Cornish family turns beach plastic waste into art
A family left "shocked" by the amount of litter found on Cornish beaches have turned their finds into art.
Vanessa Gosbee, who lives in Padstow, said she and her sons had recently discovered "more waste than ever".
Stormy weather in January saw a "tidal wave of waste" scooped up from the seabed on to beaches in the south-west of England.
Ms Gosbee said the art is donated to a local restaurant, who sell the pieces to raise money for beach cleaning.
"We spend most of our time at Trevone, Constantine Bay, Mawgan Porth and Watergate Bay," Ms Gosbee said.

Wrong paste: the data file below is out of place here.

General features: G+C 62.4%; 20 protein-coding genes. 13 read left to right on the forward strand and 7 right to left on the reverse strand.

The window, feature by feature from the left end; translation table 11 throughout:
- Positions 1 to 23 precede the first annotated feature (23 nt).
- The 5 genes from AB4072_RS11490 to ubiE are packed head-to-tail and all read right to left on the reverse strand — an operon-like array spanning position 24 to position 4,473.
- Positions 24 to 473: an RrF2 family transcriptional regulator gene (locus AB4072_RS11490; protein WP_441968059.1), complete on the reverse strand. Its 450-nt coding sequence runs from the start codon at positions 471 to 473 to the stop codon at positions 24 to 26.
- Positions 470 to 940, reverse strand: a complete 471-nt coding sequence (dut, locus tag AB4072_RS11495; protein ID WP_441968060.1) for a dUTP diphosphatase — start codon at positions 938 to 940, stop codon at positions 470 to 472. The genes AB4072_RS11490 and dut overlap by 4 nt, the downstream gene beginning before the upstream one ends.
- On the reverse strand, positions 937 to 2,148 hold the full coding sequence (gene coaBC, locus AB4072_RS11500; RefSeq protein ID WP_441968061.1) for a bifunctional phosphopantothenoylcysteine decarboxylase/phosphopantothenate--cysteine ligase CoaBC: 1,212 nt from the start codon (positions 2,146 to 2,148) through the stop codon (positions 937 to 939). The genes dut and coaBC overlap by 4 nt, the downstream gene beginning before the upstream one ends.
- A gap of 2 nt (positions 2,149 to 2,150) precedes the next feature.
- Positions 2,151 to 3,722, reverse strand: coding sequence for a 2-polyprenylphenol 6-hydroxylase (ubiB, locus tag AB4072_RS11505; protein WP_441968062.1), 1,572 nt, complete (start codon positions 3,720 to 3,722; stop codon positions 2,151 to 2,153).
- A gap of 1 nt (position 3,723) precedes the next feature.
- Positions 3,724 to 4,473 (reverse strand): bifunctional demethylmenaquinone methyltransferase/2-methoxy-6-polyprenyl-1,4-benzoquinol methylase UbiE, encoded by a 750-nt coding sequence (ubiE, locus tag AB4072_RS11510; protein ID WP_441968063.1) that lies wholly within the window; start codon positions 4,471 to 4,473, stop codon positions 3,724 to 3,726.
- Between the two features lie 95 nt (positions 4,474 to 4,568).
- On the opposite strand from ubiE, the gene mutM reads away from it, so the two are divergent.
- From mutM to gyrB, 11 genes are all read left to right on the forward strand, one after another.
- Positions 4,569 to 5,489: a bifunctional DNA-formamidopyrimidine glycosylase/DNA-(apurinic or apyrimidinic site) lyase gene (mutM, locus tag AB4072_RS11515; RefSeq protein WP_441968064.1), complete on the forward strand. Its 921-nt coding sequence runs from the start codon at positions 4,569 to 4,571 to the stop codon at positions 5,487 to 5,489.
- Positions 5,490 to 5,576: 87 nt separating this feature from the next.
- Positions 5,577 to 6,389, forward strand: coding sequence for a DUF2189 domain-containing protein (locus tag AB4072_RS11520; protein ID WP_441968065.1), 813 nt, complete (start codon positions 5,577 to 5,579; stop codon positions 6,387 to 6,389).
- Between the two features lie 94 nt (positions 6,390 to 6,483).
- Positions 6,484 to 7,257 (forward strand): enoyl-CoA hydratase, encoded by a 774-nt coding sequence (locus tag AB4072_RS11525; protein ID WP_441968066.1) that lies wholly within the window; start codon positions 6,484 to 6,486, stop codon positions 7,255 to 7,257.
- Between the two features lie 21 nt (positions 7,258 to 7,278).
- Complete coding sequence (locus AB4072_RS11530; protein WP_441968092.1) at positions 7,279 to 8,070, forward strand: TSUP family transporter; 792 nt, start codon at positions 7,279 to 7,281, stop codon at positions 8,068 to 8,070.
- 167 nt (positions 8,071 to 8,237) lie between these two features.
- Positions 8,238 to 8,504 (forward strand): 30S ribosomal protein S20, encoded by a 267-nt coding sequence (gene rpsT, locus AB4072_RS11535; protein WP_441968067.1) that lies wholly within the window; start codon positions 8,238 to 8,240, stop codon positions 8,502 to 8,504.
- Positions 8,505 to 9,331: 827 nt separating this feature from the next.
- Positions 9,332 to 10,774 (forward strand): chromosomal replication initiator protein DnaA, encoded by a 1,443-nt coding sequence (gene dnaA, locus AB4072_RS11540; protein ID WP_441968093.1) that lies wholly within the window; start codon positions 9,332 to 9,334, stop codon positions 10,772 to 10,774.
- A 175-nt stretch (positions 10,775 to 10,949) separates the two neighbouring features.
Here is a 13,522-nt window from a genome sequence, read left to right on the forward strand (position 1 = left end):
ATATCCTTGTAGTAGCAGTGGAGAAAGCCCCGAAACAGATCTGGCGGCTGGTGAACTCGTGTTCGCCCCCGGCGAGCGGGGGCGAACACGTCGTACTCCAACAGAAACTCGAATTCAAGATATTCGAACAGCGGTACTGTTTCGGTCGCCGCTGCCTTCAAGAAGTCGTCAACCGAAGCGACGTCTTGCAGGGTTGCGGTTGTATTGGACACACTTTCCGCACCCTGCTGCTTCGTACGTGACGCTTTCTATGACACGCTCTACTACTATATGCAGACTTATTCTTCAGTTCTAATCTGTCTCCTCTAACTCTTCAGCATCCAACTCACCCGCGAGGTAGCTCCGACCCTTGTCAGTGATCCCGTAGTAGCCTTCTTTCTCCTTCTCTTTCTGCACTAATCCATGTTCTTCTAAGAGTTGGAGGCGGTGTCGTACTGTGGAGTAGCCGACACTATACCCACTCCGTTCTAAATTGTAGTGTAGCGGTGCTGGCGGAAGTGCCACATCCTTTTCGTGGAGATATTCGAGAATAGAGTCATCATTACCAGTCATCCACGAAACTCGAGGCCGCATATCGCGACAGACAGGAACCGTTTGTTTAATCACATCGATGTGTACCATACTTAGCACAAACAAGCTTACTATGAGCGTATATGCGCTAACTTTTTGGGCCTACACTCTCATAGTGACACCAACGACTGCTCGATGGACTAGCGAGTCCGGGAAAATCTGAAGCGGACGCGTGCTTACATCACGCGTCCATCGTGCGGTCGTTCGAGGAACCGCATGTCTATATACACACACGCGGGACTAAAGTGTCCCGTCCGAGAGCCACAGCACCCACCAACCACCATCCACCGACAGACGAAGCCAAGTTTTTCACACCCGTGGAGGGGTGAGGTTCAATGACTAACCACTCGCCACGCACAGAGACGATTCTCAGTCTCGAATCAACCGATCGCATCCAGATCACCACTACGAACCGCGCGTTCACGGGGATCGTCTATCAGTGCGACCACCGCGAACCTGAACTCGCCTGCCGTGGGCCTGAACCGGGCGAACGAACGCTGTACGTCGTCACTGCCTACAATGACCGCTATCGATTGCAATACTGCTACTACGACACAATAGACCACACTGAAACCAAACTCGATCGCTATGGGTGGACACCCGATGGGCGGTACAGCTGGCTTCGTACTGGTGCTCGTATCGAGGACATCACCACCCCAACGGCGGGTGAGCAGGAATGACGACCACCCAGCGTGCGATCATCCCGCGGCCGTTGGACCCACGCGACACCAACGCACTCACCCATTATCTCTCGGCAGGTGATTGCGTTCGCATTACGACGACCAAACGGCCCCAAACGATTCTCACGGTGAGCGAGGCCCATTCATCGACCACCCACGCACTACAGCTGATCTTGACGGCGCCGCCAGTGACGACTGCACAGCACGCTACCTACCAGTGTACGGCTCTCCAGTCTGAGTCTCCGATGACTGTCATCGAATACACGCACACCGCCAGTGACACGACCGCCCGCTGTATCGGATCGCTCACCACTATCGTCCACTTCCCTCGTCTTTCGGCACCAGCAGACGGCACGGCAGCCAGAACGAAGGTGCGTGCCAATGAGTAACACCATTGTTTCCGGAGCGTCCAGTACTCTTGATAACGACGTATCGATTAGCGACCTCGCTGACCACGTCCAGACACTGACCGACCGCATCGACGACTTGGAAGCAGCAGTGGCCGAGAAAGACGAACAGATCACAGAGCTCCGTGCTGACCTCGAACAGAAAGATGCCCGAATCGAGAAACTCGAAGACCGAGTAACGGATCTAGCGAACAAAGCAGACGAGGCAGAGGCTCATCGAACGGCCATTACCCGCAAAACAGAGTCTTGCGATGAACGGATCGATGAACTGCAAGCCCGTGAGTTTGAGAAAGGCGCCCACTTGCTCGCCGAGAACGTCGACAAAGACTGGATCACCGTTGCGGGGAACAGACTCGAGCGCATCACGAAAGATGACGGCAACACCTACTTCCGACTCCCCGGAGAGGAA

"Both myself and my boys have found it shocking, we couldn't turn a blind eye to it, it affects us all, so we needed to do something.
"I love being creative and being a mum, and sharing life's experiences with my children, including educating them about the importance of recycling and keeping our beaches clean for the sake of nature."
The worst beach Ms Gosbee says she tackled was Constantine Bay in north Cornwall.
"There was masses of waste," she said.
"It could have easily filled in excess of 100 bags of rubbish.
"Old boots, surgical gloves, flippers, thousands of plastic bottles... [there was] so much waste."
A £750,000 scheme to tackle plastic pollution in the South West has been launched by the Environment Agency.
It follows the government's pledge to eliminate avoidable waste and plastics in the UK by 2042.